“Marc (Vincent Lindon) has worn a mustache all his adult life. One day on a whim, he decides to shave it off. Certain his wife will comment on the drastic change in his appearance, Marc is baffled when neither she nor friends notice at all. Even more disturbing is that once he calls attention to it, everyone insists he has never had a mustache.”
So reads the descriptive blurb Netflix provides for Emmanuel Carrère’s La Moustache, and rarely has such a brief summary so thoroughly piqued my interest. It seemed certain the film would be played for laughs, a light-hearted farce, instead it’s something more along the lines of The Bourne Identity or Unknown meets The Twilight Zone. While those films each invoke similar losses of identity, theirs are tied to trauma-induced amnesia. There is a clear conspiracy at work and each navigates their confusion with spartan efficiency, reclaiming their identity through their own astonishing capabilities. Marc’s case is much less straight-forward, and he cannot determine what has even happened much less what course of action to take.
What begins as this seemingly simple prank, wherein Marc insists with increasing urgency that anyone acknowledge the loss of his signature mustache, quickly escalates into a paranoid thriller in the vein of Hitchcock. His life becomes an absurd nightmare, with each new twist flowing logically from the last in that dreamy way where it doesn’t stop making sense until after you awaken. The film provides no clear answer to what has happened to Marc, he has as little idea what’s going on as we do. With his sanity in question, his friends abandoning him, and his grip on reality lost Marc flees to the airport and catches the next leaving plane. He has no grand plans, in fact when he gets there he spends his time riding ferries back and forth with no destination. His grip on reality seems to have been tethered to his mustache–without it, he doesn’t know what is true and false and eventually even who he is or what he’s doing.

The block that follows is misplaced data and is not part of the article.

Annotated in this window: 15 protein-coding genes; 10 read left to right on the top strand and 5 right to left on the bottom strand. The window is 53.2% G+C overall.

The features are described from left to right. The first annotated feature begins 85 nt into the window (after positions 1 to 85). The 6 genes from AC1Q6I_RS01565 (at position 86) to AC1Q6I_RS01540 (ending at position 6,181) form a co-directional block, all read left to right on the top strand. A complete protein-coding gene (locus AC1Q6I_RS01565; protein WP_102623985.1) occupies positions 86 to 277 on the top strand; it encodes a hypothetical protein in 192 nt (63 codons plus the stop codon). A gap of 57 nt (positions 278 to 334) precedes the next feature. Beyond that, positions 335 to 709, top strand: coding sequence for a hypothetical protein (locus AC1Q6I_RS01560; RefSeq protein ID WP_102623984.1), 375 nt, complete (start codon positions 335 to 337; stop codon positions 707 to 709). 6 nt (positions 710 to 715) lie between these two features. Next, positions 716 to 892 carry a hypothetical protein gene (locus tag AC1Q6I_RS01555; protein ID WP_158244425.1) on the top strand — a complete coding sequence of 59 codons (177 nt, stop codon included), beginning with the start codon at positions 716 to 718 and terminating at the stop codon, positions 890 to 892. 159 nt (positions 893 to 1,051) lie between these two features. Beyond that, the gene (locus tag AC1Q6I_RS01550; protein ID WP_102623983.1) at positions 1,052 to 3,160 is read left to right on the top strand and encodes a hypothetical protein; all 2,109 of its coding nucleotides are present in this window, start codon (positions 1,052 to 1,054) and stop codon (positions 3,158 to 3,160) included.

Marc had been defined by his mustache, his wife even jokes that she’d never recognize him without it. So, he shaves it off and becomes a totally different person—or else everyone else does. I don’t want to spoil too much, as the film’s escalating ethereality is one of its most entertaining elements. Every event is played with a perfect ambiguity that only enhances the films steadfast insistence on audience interpretation. Carrère himself has said he has no idea what the film means, and he even wrote the novel it was based on. This ambiguity is one of the greatest strengths of La Moustache, and instead of the absurd resolution we get in similar American films (I’m thinking again of the dreadfully mediocre Unknown), this French thriller treats its audience with a modicum of respect. La Moustache trusts us to interpret it on our own, to sink into the same confusion as Marc and revel in it. The way the film is built it hints at a number of interpretations, each is defensible though none can be said to be wholly correct.
In the end, La Moustache is a highly original thriller with an incomparably awesome plot. The soundtrack is provided by Phillip Glass, and works marvelously with the film. Vincent Lindon as Marc is the most confidently helpless character I’ve seen on screen. He may not have any idea what’s going on or how to solve his problems, but he doesn’t hesitate to take action–however irrelevant or fruitless it may be. This is a film which never goes where you expect, it casts aside the boring cliches of the genre and crafts a pulse-pounding paranoid thriller without even so much as a single explosion. 2005’s La Moustache is easily the best movie I’ve seen on Netflix lately, and it definitely deserves your attention.